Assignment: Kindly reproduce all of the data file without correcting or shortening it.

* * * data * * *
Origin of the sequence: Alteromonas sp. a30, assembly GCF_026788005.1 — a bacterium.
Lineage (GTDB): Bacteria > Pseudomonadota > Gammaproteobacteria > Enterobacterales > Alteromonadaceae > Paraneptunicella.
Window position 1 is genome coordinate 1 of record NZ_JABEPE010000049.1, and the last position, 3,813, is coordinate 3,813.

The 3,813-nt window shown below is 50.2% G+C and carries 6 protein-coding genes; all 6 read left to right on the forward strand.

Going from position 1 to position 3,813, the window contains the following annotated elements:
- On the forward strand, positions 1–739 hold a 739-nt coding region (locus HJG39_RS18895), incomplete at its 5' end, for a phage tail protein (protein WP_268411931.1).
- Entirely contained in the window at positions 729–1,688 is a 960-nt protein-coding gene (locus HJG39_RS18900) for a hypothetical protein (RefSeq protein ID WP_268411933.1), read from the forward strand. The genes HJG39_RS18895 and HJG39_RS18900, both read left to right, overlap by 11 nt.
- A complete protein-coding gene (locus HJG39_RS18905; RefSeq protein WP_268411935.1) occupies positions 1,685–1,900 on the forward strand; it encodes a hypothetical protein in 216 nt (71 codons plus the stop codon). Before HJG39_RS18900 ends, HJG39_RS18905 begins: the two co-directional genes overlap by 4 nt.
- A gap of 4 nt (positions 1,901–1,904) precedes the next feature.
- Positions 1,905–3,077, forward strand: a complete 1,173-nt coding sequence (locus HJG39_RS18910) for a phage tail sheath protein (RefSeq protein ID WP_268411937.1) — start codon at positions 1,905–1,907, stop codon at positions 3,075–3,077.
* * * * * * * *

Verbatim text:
Origin of the sequence: Alteromonas sp. a30, assembly GCF_026788005.1 — a bacterium.
Lineage (GTDB): Bacteria > Pseudomonadota > Gammaproteobacteria > Enterobacterales > Alteromonadaceae > Paraneptunicella.
Window position 1 is genome coordinate 1 of record NZ_JABEPE010000049.1, and the last position, 3,813, is coordinate 3,813.

The 3,813-nt window shown below is 50.2% G+C and carries 6 protein-coding genes; all 6 read left to right on the forward strand.

Going from position 1 to position 3,813, the window contains the following annotated elements:
- On the forward strand, positions 1–739 hold a 739-nt coding region (locus HJG39_RS18895), incomplete at its 5' end, for a phage tail protein (protein WP_268411931.1).
- Entirely contained in the window at positions 729–1,688 is a 960-nt protein-coding gene (locus HJG39_RS18900) for a hypothetical protein (RefSeq protein ID WP_268411933.1), read from the forward strand. The genes HJG39_RS18895 and HJG39_RS18900, both read left to right, overlap by 11 nt.
- A complete protein-coding gene (locus HJG39_RS18905; RefSeq protein WP_268411935.1) occupies positions 1,685–1,900 on the forward strand; it encodes a hypothetical protein in 216 nt (71 codons plus the stop codon). Before HJG39_RS18900 ends, HJG39_RS18905 begins: the two co-directional genes overlap by 4 nt.
- A gap of 4 nt (positions 1,901–1,904) precedes the next feature.
- Positions 1,905–3,077, forward strand: a complete 1,173-nt coding sequence (locus HJG39_RS18910) for a phage tail sheath protein (RefSeq protein ID WP_268411937.1) — start codon at positions 1,905–1,907, stop codon at positions 3,075–3,077.